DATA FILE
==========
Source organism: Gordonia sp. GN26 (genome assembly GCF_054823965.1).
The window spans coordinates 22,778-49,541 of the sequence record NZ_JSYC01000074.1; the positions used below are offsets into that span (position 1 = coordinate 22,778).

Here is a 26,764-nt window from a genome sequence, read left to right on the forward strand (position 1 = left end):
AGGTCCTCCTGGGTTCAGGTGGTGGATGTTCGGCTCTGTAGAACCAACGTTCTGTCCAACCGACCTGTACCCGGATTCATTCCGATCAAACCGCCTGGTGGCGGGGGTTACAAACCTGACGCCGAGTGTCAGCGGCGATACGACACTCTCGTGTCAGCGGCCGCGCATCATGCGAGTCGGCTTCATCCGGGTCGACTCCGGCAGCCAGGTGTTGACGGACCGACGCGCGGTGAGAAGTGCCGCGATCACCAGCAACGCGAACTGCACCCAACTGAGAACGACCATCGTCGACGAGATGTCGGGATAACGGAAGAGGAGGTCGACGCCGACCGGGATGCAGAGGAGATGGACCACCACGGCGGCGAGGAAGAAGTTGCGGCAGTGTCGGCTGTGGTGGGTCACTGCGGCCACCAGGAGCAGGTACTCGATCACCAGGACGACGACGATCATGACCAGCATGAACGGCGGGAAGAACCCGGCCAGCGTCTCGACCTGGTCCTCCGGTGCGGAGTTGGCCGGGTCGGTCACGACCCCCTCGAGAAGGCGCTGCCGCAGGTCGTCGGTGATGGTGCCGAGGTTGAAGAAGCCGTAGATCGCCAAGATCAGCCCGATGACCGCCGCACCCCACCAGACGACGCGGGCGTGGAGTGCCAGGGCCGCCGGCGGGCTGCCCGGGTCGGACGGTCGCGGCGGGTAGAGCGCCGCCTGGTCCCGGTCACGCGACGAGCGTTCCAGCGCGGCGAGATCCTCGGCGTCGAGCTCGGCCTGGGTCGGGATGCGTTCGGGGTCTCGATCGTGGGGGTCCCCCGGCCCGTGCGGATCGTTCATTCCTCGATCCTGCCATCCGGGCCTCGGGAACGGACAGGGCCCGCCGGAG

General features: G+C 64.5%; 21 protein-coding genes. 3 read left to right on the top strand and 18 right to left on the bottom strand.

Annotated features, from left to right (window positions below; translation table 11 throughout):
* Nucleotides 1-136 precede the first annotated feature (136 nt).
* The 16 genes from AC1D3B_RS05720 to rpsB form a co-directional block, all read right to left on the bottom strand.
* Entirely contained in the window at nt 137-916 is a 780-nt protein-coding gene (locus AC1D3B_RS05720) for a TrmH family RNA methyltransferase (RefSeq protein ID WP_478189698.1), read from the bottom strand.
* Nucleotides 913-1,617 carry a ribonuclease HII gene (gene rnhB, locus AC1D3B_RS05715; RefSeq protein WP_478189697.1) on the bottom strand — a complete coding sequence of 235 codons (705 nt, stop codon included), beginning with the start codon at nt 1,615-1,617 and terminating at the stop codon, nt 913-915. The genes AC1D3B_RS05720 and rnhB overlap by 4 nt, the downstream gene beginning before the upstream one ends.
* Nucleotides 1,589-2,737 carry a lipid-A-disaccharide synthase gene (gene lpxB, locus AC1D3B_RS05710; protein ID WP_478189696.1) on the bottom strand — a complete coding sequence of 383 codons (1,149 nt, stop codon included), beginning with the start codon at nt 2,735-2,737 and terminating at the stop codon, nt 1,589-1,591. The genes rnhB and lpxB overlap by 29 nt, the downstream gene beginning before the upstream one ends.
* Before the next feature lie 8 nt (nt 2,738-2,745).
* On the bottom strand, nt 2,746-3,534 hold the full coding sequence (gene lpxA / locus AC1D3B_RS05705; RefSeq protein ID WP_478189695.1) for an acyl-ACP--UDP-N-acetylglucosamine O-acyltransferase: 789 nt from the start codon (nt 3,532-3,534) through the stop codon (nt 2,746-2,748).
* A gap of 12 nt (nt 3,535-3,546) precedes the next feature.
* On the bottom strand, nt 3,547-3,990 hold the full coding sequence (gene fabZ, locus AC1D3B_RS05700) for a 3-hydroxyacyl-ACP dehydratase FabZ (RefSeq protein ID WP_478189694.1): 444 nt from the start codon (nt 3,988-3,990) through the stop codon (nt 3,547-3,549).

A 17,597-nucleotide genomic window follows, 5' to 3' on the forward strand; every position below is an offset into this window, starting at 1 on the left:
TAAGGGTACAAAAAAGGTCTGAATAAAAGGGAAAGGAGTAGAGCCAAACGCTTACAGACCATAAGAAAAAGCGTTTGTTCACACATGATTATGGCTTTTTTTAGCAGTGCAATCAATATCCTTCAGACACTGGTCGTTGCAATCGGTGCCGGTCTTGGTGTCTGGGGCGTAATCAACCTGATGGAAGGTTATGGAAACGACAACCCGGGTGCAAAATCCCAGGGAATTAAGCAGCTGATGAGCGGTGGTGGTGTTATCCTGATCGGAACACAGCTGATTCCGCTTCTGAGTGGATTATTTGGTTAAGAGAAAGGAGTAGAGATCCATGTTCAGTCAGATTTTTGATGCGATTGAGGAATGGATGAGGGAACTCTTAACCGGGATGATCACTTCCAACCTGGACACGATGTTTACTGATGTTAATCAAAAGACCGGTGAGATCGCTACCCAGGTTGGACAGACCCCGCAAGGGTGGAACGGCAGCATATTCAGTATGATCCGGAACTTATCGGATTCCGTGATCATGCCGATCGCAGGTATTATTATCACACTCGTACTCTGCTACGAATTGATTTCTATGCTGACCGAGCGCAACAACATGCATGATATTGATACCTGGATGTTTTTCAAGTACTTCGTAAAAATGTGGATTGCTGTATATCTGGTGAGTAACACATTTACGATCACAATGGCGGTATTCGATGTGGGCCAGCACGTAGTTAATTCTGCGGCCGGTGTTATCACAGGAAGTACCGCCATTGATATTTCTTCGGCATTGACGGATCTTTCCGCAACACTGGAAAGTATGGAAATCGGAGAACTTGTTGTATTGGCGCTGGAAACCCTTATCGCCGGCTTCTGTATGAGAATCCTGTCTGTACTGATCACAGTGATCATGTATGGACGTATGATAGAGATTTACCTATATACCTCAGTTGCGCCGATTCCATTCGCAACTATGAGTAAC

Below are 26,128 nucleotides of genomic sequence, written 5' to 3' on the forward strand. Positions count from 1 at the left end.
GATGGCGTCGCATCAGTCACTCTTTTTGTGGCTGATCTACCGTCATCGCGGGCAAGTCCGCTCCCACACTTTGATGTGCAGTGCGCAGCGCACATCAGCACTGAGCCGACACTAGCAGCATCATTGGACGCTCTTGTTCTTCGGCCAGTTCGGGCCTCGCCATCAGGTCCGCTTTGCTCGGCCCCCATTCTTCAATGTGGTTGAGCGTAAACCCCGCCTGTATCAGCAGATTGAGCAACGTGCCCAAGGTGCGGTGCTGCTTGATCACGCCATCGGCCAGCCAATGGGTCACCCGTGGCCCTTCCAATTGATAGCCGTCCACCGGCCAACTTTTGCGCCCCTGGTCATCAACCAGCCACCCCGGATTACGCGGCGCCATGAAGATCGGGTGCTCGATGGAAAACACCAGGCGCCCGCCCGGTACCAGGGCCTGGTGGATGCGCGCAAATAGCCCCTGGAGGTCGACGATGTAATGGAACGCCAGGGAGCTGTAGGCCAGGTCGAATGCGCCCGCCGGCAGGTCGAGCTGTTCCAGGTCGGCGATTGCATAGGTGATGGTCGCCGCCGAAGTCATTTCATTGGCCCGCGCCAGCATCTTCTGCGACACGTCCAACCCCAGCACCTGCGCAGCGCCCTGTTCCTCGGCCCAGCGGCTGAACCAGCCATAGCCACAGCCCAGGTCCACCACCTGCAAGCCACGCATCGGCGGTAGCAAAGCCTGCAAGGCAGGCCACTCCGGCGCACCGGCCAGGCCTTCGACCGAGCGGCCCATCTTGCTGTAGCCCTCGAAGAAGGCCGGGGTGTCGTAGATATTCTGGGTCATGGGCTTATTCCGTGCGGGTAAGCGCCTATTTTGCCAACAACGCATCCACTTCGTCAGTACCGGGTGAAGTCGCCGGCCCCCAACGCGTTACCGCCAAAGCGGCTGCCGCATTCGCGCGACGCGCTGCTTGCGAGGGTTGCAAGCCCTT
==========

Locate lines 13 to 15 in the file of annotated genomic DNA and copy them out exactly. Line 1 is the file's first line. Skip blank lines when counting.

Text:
* On the bottom strand, nt 2,746-3,534 hold the full coding sequence (gene lpxA / locus AC1D3B_RS05705; RefSeq protein ID WP_478189695.1) for an acyl-ACP--UDP-N-acetylglucosamine O-acyltransferase: 789 nt from the start codon (nt 3,532-3,534) through the stop codon (nt 2,746-2,748).
* A gap of 12 nt (nt 3,535-3,546) precedes the next feature.
* On the bottom strand, nt 3,547-3,990 hold the full coding sequence (gene fabZ, locus AC1D3B_RS05700) for a 3-hydroxyacyl-ACP dehydratase FabZ (RefSeq protein ID WP_478189694.1): 444 nt from the start codon (nt 3,988-3,990) through the stop codon (nt 3,547-3,549).